by Jill Spear
Adam McIntyre, driver supervisor at Eagle Distributing, has hired justice-involved individuals and encourages others to do the same. “I’ve never had a bad experience hiring anyone who’d been incarcerated,” he says.
His most recent hire is truck driver Biniam Gebrezgi. “He has the work ethic and hustle that you need for a route delivery driver,” McIntyre says. “On his first day, he was already pulling the correct packages from the truck and printing the pick sheet, which has all the line items from the delivery. It was good to see that he was processing and learning our portfolio pretty quickly.”
Gebrezgi began the road to employment with Veronica Aguilar, employment and training counselor at Sonoma County Job Link. She connected him to the Sonoma County Workforce Investment Board, and with the help of a Prison to Employment grant, his truck driver training was paid for, along with rental assistance.
A proactive individual, Gebrezgi followed job leads on his own before applying for the job with Eagle Distributing. He also researched schools for his children. In December 2021, he earned his Class A driver’s license and was hired by Eagle three weeks later.
“The people we help are motivated to change and all they need is an opportunity,” says Aguilar. “I think it’s essential to have partnerships with employers in the community so they can see the potential in justice-involved individuals. They just need a chance.”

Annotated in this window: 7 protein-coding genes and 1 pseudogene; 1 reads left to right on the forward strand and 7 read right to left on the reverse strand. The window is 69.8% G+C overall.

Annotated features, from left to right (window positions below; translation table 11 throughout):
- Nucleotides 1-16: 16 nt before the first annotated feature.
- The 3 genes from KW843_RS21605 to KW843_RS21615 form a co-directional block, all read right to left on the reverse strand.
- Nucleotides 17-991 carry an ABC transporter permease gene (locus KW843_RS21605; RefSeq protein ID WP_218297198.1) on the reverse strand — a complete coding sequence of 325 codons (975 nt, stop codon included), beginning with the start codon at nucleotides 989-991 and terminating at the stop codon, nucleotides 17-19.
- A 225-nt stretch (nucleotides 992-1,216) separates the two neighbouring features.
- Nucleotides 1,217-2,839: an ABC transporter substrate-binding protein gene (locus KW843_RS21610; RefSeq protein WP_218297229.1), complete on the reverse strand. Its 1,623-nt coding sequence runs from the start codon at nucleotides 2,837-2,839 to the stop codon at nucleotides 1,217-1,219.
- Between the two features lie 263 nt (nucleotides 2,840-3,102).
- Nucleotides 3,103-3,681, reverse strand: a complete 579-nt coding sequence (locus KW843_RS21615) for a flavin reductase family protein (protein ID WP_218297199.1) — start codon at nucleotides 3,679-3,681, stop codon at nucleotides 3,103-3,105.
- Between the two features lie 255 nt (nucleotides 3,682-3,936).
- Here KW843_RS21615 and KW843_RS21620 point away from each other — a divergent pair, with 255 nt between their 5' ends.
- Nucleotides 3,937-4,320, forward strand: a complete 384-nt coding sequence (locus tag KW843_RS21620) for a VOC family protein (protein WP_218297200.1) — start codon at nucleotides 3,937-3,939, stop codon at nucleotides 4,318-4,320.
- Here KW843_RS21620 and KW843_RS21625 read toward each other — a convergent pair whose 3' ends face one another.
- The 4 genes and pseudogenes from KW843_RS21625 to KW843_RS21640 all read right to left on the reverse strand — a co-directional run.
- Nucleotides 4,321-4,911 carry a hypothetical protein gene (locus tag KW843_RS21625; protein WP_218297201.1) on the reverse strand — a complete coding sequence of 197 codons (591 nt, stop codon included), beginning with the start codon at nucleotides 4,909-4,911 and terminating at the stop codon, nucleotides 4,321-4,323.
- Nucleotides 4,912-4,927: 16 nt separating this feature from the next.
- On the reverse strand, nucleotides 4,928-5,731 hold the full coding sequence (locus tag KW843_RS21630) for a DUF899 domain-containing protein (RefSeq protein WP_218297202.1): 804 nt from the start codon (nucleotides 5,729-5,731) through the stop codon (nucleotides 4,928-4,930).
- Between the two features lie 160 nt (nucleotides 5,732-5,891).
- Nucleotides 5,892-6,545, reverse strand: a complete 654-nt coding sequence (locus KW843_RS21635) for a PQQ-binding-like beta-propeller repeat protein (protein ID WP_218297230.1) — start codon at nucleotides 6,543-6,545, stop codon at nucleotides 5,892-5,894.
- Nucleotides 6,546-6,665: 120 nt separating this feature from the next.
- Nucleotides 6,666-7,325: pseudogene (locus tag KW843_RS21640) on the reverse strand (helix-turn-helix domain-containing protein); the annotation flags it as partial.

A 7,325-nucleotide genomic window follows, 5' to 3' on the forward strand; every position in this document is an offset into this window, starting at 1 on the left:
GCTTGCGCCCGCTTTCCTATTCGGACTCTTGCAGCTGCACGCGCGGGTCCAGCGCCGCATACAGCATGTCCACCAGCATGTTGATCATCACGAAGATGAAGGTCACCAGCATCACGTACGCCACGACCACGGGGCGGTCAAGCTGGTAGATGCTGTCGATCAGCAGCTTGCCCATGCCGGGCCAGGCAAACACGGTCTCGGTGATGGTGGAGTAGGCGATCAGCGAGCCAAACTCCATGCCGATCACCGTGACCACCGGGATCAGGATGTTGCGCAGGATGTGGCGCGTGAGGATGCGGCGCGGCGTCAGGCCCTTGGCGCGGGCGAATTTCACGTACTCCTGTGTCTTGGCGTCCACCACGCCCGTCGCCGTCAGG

She adds, “People like Biniam that come through and complete a program—that’s dedication and determination. I tell our clients they should be proud of themselves.”
Aguilar and Sonoma County Job Link provided a variety of services to Gebrezgi and other job seekers, from career assessment and job search services to training. They also do a quarterly follow-up to see how each client is faring.
Gebrezgi is already considering long-term goals, like getting his GED and his own apartment, and he plans to build his credit. He’s also hoping to get an endorsement that can add to his Class A truck driving certification. “He’s doing all he can to improve his situation,” says Aguilar.
Adds Gebrezgi, “I’m grateful for the job, and feel like I have a lot of options now. The pay is good, and I enjoy the work.”
McIntyre, who has 18 years of experience in the industry, says, “If someone wants to get a good job and make a good income, consider the truck driving industry.
“It’s definitely been hurting,” he adds. “Truck driving isn’t for everybody, but there’s a huge array of opportunities, from long-haul work to a 9-to-5 delivery job, whether it’s soda, beer or ice. Eagle just does local routes so you’re home every night. Drivers work four days a week for nine to 10 hours a day, and they’re home on weekends and Mondays.”
To learn more, see https://sonomawib.org/